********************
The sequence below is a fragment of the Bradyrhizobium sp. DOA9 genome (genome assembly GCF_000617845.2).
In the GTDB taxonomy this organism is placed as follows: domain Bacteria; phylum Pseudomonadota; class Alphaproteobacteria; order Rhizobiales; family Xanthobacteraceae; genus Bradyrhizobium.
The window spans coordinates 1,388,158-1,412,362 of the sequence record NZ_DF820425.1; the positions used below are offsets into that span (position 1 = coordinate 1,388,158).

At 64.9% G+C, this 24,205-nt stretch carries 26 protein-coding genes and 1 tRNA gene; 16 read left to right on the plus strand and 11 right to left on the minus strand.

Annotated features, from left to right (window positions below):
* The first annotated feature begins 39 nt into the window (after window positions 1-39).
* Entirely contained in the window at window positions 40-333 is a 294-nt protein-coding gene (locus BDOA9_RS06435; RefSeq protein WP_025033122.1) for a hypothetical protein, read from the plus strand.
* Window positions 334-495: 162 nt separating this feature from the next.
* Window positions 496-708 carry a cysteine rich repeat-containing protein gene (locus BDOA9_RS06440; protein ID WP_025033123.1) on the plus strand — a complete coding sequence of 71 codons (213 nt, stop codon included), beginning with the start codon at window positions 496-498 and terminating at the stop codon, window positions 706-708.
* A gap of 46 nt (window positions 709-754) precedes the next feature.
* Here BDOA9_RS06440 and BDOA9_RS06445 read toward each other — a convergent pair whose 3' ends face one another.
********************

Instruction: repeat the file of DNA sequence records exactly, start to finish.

The sequence below is a fragment of the Bradyrhizobium sp. DOA9 genome (genome assembly GCF_000617845.2).
In the GTDB taxonomy this organism is placed as follows: domain Bacteria; phylum Pseudomonadota; class Alphaproteobacteria; order Rhizobiales; family Xanthobacteraceae; genus Bradyrhizobium.
The window spans coordinates 1,388,158-1,412,362 of the sequence record NZ_DF820425.1; the positions used below are offsets into that span (position 1 = coordinate 1,388,158).

At 64.9% G+C, this 24,205-nt stretch carries 26 protein-coding genes and 1 tRNA gene; 16 read left to right on the plus strand and 11 right to left on the minus strand.

Annotated features, from left to right (window positions below):
* The first annotated feature begins 39 nt into the window (after window positions 1-39).
* Entirely contained in the window at window positions 40-333 is a 294-nt protein-coding gene (locus BDOA9_RS06435; RefSeq protein WP_025033122.1) for a hypothetical protein, read from the plus strand.
* Window positions 334-495: 162 nt separating this feature from the next.
* Window positions 496-708 carry a cysteine rich repeat-containing protein gene (locus BDOA9_RS06440; protein ID WP_025033123.1) on the plus strand — a complete coding sequence of 71 codons (213 nt, stop codon included), beginning with the start codon at window positions 496-498 and terminating at the stop codon, window positions 706-708.
* A gap of 46 nt (window positions 709-754) precedes the next feature.
* Here BDOA9_RS06440 and BDOA9_RS06445 read toward each other — a convergent pair whose 3' ends face one another.